Monday, November 17, 2008

News Flash: Less Women in CS


There's a NY Times article about the lack of women in computer science. It's a good (though short) survey of some of the literature on this topic and emphasizes something I frequently forget - in the early 1980s there were almost as many women entering computer science as men. Yet another counter-argument for those who believe women aren't in computer science because we can't handle it or just don't have the "intrinsic aptitude" for science.

One thing I think the article missed in its emphasis on the hypothesis that gaming as a guy's thing drives away women's interest in the field is the use of the computer as a communication tool. (Because we all know women like to communicate more than men.) It seems that instead of trying to come up with some game that will make girls think gaming isn't only a guy's thing it would be more productive to emphasize the communication aspects of computing and link those to computer science.

Also, the article was in the business section. To me, that seems appropriate.

5 comments:

Anonymous said...

Depressing. The easy solution invovles money (give free tuition to all women enrolling in CS undergrad). Its easier to whine and do nothing...

Anonymous said...

The graph is very nice, it shows that for some reason the enrollment in CS dropped sharply in 82, both male and female, then in 95 male enrollments grow sharply while female do not. To be more useful we also need the total number, not just percents. The drop in recent year is not that much strange, since both of them decreased around 5 times. The main question is why female enrollment didn't grow as fast as male enrollment in 95? And it doesn't really mean that CS community is not doing well, it might do bad *relative* to other areas which might have caused the decrease in CS whereas total enrollment of male and female in all areas didn't changed much. One should see where female students chose other areas during 95-99 and learn what they did to achieve this.

femigeek said...

interesting graph!

I'm guessing the effect we're seeing in the 90s is due to the fact that most women just don't think it's fun to sit in front of a computer screen and program all day long (which is the public perception of jobs for CS majors) while guys say "whee, we'll to play with gizmos for 16 hours a day. Sign me up!"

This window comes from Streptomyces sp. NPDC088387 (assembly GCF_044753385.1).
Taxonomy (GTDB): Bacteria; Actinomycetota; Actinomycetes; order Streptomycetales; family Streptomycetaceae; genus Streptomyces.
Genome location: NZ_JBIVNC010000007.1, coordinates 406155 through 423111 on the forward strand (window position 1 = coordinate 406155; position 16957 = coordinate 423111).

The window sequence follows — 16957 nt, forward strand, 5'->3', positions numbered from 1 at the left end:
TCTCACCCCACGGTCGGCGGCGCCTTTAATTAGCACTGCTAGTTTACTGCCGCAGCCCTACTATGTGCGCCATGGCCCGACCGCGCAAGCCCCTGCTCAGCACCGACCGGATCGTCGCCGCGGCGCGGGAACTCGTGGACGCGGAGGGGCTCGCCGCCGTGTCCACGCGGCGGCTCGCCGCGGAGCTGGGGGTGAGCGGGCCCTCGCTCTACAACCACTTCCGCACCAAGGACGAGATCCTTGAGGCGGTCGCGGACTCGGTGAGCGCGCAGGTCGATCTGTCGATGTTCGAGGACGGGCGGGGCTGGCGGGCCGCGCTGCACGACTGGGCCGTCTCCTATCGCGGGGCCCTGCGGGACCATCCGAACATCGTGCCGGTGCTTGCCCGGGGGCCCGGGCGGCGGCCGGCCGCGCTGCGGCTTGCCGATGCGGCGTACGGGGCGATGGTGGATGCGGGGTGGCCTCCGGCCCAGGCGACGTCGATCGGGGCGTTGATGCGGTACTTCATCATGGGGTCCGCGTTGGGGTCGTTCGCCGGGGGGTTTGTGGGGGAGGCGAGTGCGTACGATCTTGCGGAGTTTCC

By the way, what's the percentage of men who declare English lit as a probable major, relative to women? Is anyone coming up with plans to draw guys? I'm not being annoying or argumentative. I am very much against any sort of discrimination. However, the two sexes have typically different preferences. I would try hard to make sure that male lawyers' wages are equal to female lawyers', etc. . Females currently don't want to go into CS. We can try to draw them in, but I really wouldn't be surprised if it's just because of the long hours and techiness.

Josh said...

I agree somewhat with femigeek, but I think that the "long hours and geekiness" are not a necessary component of a flourishing CS community. Unfortunately, as femigeek essentially points out, this is a self-perpetuating culture.

A question I've often wondered is: why is it that CS has this stereotype much more than biology or chemistry? In the past, say, 50 years those two fields have seen dramatic increases in the relative fraction of women, but CS not as much.

As to the comments about female gamers: see this article, which (amongst other things) mentions that ~38% of U.S. gamers are women. Yet nowhere near that proportion of women go into CS...

George said...

@femigeek I think there are a lot of guys in english lit if you take into account the larger number of women in college in general. As far as the humanities goes, the only discipline that can compare to the deplorable state of computer science is the mostly male dominated field of philosophy (although I haven't seen data recently, I think it is not nearly as bad as CS). More importantly, I don't think english lit is viewed as a "female" field the way CS is often viewed as a "male" field.